How do you decide what is pertinent? What details are relevant? How often should you communicate? To answer these questions you have to understand that in order to successfully manage expectations you have to understand your customer. The more you understand your customer, their business and the issues they face, the more you will be able to determine what information they need and when, in order to make their business decisions.
We constantly return to this principle for marketing and sales – understand your customer. It is equally important to customer service. As this should be at the heart of all your marketing and sales efforts, it should not be difficult to extend that to customer service as well.
HubSpot have recently advocated a flywheel approach to sales, rather than the traditional funnel model. This approach places customers and growth in the middle of a dedicated platform solution that covers sales, marketing, and service solutions for organisations big and small.
It acknowledges that the role of marketing needs to extend beyond conversion to customer advocacy. The focus is on reducing friction for your sales, marketing, and service teams so the customer journey moves smoothly and the customer experience is exceptional.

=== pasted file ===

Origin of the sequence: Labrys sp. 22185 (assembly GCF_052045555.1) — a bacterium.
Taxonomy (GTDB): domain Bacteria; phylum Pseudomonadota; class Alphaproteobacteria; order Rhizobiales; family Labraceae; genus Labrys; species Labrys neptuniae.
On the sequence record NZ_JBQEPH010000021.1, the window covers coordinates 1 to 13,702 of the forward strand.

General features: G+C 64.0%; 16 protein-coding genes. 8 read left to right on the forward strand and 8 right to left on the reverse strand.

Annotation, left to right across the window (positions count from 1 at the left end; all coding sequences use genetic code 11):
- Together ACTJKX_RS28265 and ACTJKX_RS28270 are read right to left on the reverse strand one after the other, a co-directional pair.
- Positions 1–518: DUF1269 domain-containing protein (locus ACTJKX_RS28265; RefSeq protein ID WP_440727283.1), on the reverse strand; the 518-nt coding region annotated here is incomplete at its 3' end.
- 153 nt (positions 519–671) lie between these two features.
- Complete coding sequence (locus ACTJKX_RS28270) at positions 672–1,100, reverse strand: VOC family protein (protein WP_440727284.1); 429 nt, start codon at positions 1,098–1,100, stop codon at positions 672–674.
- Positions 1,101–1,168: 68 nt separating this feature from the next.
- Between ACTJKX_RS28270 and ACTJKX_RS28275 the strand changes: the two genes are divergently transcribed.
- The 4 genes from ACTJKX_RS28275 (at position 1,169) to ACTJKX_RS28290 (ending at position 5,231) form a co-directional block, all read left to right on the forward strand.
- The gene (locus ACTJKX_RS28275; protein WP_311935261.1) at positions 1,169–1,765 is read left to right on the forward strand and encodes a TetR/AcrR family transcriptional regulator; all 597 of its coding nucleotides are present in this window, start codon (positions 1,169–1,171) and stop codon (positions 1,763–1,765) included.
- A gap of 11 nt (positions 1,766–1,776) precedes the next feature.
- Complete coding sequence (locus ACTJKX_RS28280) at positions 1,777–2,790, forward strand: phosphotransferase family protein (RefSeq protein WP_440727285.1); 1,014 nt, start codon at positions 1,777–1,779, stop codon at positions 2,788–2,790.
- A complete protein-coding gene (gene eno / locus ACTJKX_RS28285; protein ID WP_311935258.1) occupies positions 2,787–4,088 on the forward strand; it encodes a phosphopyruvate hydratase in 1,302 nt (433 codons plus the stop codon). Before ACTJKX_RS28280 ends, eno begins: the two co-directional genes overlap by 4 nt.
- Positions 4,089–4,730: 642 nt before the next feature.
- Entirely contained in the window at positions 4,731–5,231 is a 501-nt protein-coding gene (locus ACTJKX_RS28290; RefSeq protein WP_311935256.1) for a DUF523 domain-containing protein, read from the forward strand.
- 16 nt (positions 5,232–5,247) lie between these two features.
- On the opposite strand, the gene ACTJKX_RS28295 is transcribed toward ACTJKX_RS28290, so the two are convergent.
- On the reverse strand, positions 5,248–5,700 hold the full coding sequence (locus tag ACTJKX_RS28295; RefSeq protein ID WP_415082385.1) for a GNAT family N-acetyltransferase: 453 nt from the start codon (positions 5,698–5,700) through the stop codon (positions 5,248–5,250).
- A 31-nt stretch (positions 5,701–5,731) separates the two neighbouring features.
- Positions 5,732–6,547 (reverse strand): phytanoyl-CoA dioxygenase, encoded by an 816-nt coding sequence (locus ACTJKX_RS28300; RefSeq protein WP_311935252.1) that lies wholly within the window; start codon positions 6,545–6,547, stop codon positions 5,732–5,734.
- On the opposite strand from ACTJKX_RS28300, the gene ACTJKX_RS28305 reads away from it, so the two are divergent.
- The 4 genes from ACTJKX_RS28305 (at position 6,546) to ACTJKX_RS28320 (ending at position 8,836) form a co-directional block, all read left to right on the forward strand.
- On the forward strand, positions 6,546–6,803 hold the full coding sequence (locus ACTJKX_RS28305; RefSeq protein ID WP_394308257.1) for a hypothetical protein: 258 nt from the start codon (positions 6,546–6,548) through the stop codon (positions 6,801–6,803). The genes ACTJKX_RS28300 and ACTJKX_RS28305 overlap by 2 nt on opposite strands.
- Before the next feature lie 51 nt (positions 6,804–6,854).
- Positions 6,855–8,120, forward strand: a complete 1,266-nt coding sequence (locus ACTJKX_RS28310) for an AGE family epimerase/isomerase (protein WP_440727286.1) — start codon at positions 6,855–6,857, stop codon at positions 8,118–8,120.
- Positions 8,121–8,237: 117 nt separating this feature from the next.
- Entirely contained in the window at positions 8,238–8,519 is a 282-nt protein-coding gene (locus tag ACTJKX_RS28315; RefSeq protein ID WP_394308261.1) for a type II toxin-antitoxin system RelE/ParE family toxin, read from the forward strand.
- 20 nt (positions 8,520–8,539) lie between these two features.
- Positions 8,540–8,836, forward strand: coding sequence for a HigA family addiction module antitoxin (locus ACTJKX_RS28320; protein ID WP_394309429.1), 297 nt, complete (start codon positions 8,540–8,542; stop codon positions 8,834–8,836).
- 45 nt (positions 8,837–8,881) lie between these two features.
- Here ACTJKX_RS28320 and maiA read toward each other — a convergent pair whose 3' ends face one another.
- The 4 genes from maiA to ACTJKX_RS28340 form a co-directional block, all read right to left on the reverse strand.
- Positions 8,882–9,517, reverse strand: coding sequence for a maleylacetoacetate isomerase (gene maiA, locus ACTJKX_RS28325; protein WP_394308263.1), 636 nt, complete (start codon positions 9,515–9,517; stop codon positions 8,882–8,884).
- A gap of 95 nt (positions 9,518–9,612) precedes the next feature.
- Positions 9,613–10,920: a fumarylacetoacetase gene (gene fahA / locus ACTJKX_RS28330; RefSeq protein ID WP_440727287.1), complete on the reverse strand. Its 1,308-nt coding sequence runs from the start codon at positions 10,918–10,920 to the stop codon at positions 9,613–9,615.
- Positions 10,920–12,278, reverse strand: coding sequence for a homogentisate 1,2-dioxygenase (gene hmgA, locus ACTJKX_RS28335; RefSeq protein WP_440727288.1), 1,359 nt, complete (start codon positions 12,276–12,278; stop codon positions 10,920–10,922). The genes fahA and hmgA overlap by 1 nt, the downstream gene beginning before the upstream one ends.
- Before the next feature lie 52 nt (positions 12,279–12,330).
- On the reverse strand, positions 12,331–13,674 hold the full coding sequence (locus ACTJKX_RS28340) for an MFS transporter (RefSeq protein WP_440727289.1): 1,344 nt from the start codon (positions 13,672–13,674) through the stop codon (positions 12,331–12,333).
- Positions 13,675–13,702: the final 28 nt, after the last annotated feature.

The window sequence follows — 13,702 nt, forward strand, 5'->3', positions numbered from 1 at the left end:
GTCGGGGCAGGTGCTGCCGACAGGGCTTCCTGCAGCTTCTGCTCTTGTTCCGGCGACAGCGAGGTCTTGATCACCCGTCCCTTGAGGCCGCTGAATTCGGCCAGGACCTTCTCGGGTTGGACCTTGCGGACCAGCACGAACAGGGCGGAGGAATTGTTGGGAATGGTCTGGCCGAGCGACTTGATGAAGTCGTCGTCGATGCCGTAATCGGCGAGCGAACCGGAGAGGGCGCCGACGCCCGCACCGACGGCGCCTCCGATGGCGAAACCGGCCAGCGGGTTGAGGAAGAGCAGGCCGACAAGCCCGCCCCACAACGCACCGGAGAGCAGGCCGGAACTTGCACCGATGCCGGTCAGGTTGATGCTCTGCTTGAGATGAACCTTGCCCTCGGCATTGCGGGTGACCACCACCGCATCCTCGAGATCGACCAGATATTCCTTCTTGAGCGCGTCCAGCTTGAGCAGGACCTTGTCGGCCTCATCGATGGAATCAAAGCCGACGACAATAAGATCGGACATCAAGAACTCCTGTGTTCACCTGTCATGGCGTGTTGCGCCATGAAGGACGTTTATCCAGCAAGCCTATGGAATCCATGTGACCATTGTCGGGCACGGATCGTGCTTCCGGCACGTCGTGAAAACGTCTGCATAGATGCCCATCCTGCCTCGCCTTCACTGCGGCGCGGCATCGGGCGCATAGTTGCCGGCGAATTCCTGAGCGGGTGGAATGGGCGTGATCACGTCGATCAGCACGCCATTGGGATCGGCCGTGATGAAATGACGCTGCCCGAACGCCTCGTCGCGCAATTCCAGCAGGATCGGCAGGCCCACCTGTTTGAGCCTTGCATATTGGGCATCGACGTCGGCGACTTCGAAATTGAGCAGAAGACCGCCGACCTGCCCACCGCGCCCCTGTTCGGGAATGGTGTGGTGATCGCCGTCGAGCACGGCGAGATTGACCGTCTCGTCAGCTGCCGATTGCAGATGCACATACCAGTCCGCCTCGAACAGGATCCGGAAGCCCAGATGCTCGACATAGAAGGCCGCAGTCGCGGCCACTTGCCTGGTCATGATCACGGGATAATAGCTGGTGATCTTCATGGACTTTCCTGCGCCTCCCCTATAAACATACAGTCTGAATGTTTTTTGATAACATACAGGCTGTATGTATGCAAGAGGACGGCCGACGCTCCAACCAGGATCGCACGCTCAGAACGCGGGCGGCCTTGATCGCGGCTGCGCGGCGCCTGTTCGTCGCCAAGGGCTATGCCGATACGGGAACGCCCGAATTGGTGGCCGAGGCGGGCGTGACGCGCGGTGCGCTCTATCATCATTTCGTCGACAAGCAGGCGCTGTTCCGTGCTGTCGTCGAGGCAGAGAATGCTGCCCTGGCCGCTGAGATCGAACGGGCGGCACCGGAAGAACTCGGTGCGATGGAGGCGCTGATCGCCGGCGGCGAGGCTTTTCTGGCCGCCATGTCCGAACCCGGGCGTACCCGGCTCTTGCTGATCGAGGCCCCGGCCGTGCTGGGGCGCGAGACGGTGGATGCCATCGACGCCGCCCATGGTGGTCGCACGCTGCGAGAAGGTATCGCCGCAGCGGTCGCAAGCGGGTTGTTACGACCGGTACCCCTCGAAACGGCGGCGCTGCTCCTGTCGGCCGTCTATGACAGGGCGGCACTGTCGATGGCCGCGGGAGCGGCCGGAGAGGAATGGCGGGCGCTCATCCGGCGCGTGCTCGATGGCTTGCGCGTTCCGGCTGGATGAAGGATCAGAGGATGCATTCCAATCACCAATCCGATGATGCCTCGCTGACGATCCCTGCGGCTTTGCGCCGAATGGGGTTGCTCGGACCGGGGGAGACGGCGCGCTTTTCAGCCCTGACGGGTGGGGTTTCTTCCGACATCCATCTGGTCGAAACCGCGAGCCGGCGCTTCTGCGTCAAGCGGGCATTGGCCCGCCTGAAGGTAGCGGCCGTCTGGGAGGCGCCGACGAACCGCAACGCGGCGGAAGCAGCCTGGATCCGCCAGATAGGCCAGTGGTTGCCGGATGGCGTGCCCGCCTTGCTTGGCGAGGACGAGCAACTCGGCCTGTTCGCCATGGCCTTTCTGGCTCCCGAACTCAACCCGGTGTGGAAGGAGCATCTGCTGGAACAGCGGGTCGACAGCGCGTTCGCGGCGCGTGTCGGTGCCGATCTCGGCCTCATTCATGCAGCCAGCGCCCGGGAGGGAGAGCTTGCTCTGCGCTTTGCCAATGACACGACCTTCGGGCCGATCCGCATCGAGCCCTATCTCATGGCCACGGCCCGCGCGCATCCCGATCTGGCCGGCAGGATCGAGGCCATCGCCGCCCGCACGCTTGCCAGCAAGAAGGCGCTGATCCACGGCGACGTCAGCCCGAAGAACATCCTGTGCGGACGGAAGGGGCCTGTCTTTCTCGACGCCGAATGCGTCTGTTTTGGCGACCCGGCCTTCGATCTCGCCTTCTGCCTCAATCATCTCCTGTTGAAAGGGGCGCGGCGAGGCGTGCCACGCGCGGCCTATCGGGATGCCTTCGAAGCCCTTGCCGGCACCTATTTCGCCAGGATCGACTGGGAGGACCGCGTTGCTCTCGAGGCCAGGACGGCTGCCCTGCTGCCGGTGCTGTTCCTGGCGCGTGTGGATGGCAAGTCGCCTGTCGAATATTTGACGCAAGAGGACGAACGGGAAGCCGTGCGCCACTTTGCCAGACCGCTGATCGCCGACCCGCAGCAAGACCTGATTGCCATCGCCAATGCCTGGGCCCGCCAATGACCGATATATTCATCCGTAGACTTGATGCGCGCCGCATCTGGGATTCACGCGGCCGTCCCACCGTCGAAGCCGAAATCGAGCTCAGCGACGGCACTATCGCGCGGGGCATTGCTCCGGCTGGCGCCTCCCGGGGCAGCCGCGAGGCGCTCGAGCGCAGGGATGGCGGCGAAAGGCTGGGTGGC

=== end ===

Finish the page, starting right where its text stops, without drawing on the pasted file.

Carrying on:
We started this article by pointing out the implications of our ever more connected world – keeping customers happy is imperative for a modern business. This is not only true to ensure your reputation is maintained and your successes are shared, but for repeat sales as well. We know that it is considerably easier to sell to an existing customer than to sell to a new prospect.
So excellent customer service is about managing expectations rather than chasing after perfection. Do what you are going to do when you say you are going to do it, be honest and truthful from the start and let customers know of any problems and how those problems might impact their business.